Computer vision researcher Thomas Brox enjoys university and industry roles
Award-winning scientist joined Amazon team in Tübingen earlier this year.
Editor’s Note: This interview with Amazon scholar Thomas Brox is an edited and translated version of a story that originally appeared on the Amazon Germany Blog: Day One. Brox joined Amazon as a scholar in January 2020. He is a professor of computer vision at the University of Freiburg.
Photo cameras recognize faces. Cars perceive human movements in their surroundings. We have long since become accustomed to the fact that computer-aided systems can assist our eyes and expand our vision in everyday life. In business, medicine and industry, too, computer vision has become indispensable. Amazon has been researching this field of artificial intelligence (AI) in Tübingen’s Cyber-Valley since 2018. In addition to full-time Amazon researchers, part-time scientists also support the research work through the Amazon Scholars Program. Thomas Brox is one of them.
Brox, who obtained his PhD in computer science from Saarland University in 2005, is a professor within the computer science department at the University of Freiburg, where he heads a computer vision research group. The award-winning scientist joined the Amazon team in Tübingen in January.
“In concrete terms, computer vision is about measuring images in three dimensions, deriving conclusions and interpretations, reading and processing information,” he explains. “For example, today’s computers are in some cases already better able than humans at detecting tumors on MRI images. Movements in images can also be measured much more reliably today than they were a few years ago.”
Brox had worked on a similar tumor-detection system as a doctoral student in 2004 together with a research team at the University of Saarbrücken. Since then, he has worked as a scientist in computer vision and artificial intelligence. “When I was a student, computer vision was the most promising way to make AI more practical,” says Brox.
Addressing the big questions of research
The Amazon team in Tübingen is conducting applied research on AI and computer vision, and is always seeking opportunities to cooperate with scientists in order to ensure information exchange between university and industry researchers.
“I had the opportunity to work with Amazon a few years ago, but I didn’t want to leave the university altogether. My work at the university is fun and very important to me,” says Brox. “Nevertheless, it has always appealed to me to try something different, to let all the good scientific results flow into useful products. The Scholar program came just at the right time.”
In concrete terms, computer vision is about measuring images in three dimensions, deriving conclusions and interpretations, reading and processing information.
The Scholars program launched in 2017; it enables scientists around the world to join Amazon flexibly without having to leave their academic institution. Brox devotes 30 percent of his working time to Amazon’s computer vision research.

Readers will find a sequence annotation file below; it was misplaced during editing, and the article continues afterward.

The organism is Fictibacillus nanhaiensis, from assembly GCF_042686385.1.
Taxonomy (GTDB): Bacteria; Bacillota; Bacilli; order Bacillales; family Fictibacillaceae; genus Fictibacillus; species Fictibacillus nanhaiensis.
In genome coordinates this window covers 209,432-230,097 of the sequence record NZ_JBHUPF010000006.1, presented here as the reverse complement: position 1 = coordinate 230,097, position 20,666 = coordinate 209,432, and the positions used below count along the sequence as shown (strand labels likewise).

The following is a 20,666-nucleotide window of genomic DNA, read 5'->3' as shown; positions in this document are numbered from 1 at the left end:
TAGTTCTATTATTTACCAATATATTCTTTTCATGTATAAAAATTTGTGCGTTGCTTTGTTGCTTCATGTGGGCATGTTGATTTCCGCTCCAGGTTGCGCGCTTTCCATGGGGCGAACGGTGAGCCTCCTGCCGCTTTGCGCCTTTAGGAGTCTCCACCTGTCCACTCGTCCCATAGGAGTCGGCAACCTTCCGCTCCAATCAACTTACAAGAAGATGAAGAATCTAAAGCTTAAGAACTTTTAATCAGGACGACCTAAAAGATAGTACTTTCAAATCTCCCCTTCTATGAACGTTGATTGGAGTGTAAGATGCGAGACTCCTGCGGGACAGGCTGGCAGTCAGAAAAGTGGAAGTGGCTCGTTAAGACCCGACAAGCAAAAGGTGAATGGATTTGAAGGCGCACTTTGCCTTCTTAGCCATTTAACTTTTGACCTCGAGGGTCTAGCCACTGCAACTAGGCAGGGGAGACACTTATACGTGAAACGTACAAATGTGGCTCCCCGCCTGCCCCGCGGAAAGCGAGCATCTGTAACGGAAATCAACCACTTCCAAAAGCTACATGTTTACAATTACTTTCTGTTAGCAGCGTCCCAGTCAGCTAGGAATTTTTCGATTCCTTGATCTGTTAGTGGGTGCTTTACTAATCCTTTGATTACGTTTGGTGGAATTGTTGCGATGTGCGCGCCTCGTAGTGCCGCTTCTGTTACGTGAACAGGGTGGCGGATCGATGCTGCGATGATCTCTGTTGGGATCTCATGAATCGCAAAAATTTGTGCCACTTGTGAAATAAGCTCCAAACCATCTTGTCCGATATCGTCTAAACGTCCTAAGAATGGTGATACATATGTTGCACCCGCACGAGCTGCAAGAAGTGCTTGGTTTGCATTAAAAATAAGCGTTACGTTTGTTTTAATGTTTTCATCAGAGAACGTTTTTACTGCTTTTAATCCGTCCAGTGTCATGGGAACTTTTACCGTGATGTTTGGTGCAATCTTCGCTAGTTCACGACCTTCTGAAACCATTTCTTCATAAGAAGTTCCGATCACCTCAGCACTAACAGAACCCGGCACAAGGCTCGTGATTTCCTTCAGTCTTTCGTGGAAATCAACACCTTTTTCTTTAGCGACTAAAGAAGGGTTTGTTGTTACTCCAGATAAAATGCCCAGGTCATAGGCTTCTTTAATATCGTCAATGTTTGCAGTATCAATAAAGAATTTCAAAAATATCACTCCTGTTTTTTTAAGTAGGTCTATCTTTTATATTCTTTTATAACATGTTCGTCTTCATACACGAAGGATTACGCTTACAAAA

“It’s a great opportunity to address the proverbial ‘big questions’ of research and at the same time to help implement solutions,” says Brox. “Amazon offers a multidisciplinary team and innovative technical capabilities to do this.”
“My students also benefit from my scholarly work.”
Brox sees an advantage in his work at Amazon, not only for himself, but also for his work as a university professor.
“Amazon is looking for practical solutions in Tübingen, focusing on the needs of its customers and is always keen to develop new business models. The much-described start-up mentality can be felt everywhere here,” Brox says. “I take this mindset with me from Tübingen to Freiburg. It is useful for my courses, which benefit from my insights at Amazon because I can focus more on the topics that matter most after graduation. My team at the university can also seek similar benefits for themselves through Amazon internships that enable them to carry out experiments on a large scale, which is not possible using only the university’s limited resources.”
So it’s a win-win situation for everyone involved. The 43-year-old parent can flexibly organize his activities as an Amazon scholar, alternating between home office and the Lablet in Tübingen, 160 kilometers (99 miles) away. This leaves him enough time to implement his private pet project.
“My family wants to build a house in Freiburg and I am taking the task of equipping our home with state-of-the-art technology largely into my own hands,” he says. “The things that are sold to you today as ‘smart homes’ are not enough for me. I am planning my house in a way that it will be able to adapt to the changing climatic conditions in 50 years’ time. That’s also AI from its very practical side.”